Linda Sarhan loves making last desserts and enjoys sharing recipes with others.
Egyptian palace bread, also known as Aish El-Saraya, is a simple and easy dessert. It has been prepared for generations, and in most cases, many Egyptians have their own variations to the recipe.
It isn't entirely clear on how this recipe came about or how it came got its name. One thing is certain, bread has been a huge staple of the Egyptian diet since ancient times. Early Egyptians didn't have access to rice, potatoes, and corn as they do today. That all came later in history due to import trade. However, the early Egyptians did have plenty of wheat and barley. Therefore, many of them became skilled at bread making. Even today, as times have changed, so have the recipes. Each recipe has evolved to include a taste of the past combined with the convinces of the present day.
This particular recipe is a basic one. I usually make more than enough, that way there is plenty to go around in the event that we have guests. You can modify the recipe to serve one person to an entire party. As you become more familiar with preparing this dish, you will see how some of the measuring falls away and you could do this recipe effortlessly just by look-see measuring according to preference.
|Prep time||Cook time||Ready in||Yields|
1 hour 30 min
Serves 12 people
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- 36 slices bread, wheat or white
- 16 ounces pure honey
- ground cinnamon, (optional)
- cooking spray
- heavy cream, (optional)
- 8" x 12" baking pan
- sharp knife (to cut off bread crusts)
- butter knife (optional)
- Begin by spraying a 8"x12" pan with cooking spray. This will help eliminate the honey bread from sticking to the pan during baking.
- Using a sharp knife, carefully cut off the bread crusts.
- Take 12 slices of crust-less bread and line the first layer of the pan.
- Add a generous amount of honey to cover each piece of bread. I usually use a butter knife to spread the honey around more evenly.
- Repeat steps 3 and 4 twice until you have three layers.
- I like to make sure there is a generous amount of honey dripping down along the edges.
- Cover and let the bread and honey layers sit for about 30-40 minutes to allow the bread to soak up all of the honey.
- Preheat the oven to 300°F (149°C) while waiting for the bread to soak up the honey.
- After the bread has set for about 30 minutes, sprinkle the top lightly with ground cinnamon.
- Place in the oven and back for about 45 to 50 minutes.
- Remove from the oven and allow to cool.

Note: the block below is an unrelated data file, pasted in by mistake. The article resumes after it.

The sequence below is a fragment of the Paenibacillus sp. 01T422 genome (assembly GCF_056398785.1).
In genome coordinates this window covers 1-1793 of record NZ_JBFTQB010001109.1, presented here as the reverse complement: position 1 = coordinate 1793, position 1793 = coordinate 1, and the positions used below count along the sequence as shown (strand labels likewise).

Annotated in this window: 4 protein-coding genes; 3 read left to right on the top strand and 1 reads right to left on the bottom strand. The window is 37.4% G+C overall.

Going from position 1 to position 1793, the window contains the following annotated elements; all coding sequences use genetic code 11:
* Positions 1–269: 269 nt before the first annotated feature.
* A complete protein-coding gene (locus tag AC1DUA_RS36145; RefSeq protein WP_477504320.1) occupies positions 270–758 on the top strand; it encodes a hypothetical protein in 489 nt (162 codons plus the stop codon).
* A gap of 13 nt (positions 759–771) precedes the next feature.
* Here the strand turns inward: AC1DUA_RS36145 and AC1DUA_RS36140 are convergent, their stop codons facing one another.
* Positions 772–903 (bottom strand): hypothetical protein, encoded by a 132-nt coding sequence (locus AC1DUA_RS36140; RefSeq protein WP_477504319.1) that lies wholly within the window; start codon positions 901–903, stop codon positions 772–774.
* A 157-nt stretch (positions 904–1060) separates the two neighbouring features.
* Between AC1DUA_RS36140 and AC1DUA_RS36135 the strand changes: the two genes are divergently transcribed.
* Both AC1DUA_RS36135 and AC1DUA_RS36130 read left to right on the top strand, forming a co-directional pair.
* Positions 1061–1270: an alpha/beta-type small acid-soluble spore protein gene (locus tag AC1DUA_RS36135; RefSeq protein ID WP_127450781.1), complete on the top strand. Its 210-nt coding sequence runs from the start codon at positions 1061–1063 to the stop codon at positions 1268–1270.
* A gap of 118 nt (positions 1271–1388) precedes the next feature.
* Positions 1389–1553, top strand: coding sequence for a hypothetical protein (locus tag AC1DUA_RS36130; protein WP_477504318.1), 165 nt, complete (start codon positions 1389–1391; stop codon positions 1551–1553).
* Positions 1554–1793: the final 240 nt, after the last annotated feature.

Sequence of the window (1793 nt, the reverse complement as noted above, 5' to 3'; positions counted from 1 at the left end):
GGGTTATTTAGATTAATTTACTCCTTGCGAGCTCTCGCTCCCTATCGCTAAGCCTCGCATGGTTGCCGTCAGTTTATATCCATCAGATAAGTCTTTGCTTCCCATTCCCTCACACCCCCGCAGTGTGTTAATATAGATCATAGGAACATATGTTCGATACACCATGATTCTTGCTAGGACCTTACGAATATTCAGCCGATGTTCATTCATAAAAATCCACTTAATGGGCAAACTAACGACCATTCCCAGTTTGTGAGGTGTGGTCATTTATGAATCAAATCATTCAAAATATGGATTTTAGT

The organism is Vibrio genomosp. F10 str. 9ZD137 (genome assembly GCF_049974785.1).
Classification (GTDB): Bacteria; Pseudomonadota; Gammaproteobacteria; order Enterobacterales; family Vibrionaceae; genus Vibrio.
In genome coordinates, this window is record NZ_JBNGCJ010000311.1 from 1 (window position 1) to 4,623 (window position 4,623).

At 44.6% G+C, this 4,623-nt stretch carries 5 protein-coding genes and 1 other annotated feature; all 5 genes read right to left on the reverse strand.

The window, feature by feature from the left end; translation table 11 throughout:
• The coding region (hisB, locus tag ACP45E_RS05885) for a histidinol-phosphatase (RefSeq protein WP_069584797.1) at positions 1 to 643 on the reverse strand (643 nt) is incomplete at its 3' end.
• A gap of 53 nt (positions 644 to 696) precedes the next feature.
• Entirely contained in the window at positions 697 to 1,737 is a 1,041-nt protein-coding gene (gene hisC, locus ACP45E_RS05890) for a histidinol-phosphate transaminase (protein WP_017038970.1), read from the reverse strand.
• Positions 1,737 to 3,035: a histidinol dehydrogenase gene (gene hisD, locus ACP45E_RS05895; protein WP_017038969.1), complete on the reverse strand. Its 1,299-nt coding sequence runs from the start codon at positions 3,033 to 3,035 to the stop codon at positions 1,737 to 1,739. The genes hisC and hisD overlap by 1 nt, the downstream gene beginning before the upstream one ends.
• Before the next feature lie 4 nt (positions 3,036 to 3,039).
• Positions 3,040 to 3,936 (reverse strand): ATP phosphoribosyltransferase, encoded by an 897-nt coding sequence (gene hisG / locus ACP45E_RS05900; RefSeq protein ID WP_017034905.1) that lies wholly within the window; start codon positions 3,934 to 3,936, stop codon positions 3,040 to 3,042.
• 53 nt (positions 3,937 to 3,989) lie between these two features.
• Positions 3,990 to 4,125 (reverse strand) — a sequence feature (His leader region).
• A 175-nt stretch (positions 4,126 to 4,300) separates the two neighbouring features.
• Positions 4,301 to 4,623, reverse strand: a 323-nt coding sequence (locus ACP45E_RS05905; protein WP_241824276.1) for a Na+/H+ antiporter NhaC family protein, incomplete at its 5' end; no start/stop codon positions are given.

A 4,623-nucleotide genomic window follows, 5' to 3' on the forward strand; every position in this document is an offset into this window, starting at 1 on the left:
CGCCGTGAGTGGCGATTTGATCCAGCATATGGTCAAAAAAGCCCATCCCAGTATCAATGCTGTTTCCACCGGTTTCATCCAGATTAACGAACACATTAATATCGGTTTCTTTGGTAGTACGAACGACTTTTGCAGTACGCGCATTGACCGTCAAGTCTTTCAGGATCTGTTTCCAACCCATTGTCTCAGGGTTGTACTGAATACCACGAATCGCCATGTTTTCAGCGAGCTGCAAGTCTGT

- Once cooled, place in refrigerator to chill.
- Once it has chilled, cut into squares or rectangles and serve.
- Add a small about of heavy cream atop to Egyptian palace bread when ready to serve. This step, of course, is optional depending upon preference.
Variations of Egyptian Bread
- Go nuts! Consider adding some nuts between each layer of bread and honey. Finely chopped walnuts, pistachios, hazelnuts, and pecans are the best to use with this recipe.
- Topping choices: Although this dessert is great without a topping, there are a variety of topping choices besides heavy cream. Consider making it a la mode by adding a scoop of ice cream. What about your favorite fruit, such as berries, bananas, or peaches? Even consider putting the fruit between the layers as well.
- Dark chocolate: Chocolate is another great topping option. But don't use that chocolate syrup stuff. Do the chocolate up right. Melt some dark chocolate chips. Then drizzle diagonally across each layered slice. Then refrigerate. This will harden the dark chocolate. The reason why you should use dark chocolate is because dark chocolate is not as sweet; it has more of a bitter taste. This comes in handy as the Egyptian Palace Bread is already very sweet.
- Another preparation option: Some people prefer to heat 1 cup of honey in a saucepan with 1 cup sugar and 1/4 pound butter on low heat for about 10 minutes. Then they will soak the bread in this mixture.
- Serve warm: Instead of chilling in the refrigerator, consider serving this dish warm. This especially goes will with a scoop of ice cream.
© 2014 Linda Sarhan
Lillianna on November 14, 2017:
I made this for a geography project on Egypt and the teacher loved it!
Joyfulcrown on January 02, 2015:
This looks so yummy. I can't wait to get it a try. Thank you for sharing.